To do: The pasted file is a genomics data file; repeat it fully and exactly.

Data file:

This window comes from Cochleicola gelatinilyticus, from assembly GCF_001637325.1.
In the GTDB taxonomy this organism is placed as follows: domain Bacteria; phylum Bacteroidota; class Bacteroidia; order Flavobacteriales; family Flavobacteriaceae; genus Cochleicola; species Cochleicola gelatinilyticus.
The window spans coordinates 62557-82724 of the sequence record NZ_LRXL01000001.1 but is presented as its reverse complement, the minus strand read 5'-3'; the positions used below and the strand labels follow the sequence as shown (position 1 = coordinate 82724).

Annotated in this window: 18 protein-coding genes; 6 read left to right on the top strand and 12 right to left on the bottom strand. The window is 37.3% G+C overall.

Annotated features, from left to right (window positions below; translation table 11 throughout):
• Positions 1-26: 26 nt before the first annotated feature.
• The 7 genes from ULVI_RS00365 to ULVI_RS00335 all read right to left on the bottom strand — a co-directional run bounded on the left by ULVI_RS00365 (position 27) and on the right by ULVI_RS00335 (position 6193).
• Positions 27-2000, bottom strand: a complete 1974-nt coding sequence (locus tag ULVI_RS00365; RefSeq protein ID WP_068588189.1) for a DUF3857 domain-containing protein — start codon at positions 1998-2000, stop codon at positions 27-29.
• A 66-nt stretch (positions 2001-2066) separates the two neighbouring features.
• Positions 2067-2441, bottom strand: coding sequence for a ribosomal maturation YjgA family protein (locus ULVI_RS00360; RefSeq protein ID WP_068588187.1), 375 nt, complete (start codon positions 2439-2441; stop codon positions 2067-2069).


This window comes from Cochleicola gelatinilyticus, from assembly GCF_001637325.1.
In the GTDB taxonomy this organism is placed as follows: domain Bacteria; phylum Bacteroidota; class Bacteroidia; order Flavobacteriales; family Flavobacteriaceae; genus Cochleicola; species Cochleicola gelatinilyticus.
The window spans coordinates 62557-82724 of the sequence record NZ_LRXL01000001.1 but is presented as its reverse complement, the minus strand read 5'-3'; the positions used below and the strand labels follow the sequence as shown (position 1 = coordinate 82724).

Annotated in this window: 18 protein-coding genes; 6 read left to right on the top strand and 12 right to left on the bottom strand. The window is 37.3% G+C overall.

Annotated features, from left to right (window positions below; translation table 11 throughout):
• Positions 1-26: 26 nt before the first annotated feature.
• The 7 genes from ULVI_RS00365 to ULVI_RS00335 all read right to left on the bottom strand — a co-directional run bounded on the left by ULVI_RS00365 (position 27) and on the right by ULVI_RS00335 (position 6193).
• Positions 27-2000, bottom strand: a complete 1974-nt coding sequence (locus tag ULVI_RS00365; RefSeq protein ID WP_068588189.1) for a DUF3857 domain-containing protein — start codon at positions 1998-2000, stop codon at positions 27-29.
• A 66-nt stretch (positions 2001-2066) separates the two neighbouring features.
• Positions 2067-2441, bottom strand: coding sequence for a ribosomal maturation YjgA family protein (locus ULVI_RS00360; RefSeq protein ID WP_068588187.1), 375 nt, complete (start codon positions 2439-2441; stop codon positions 2067-2069).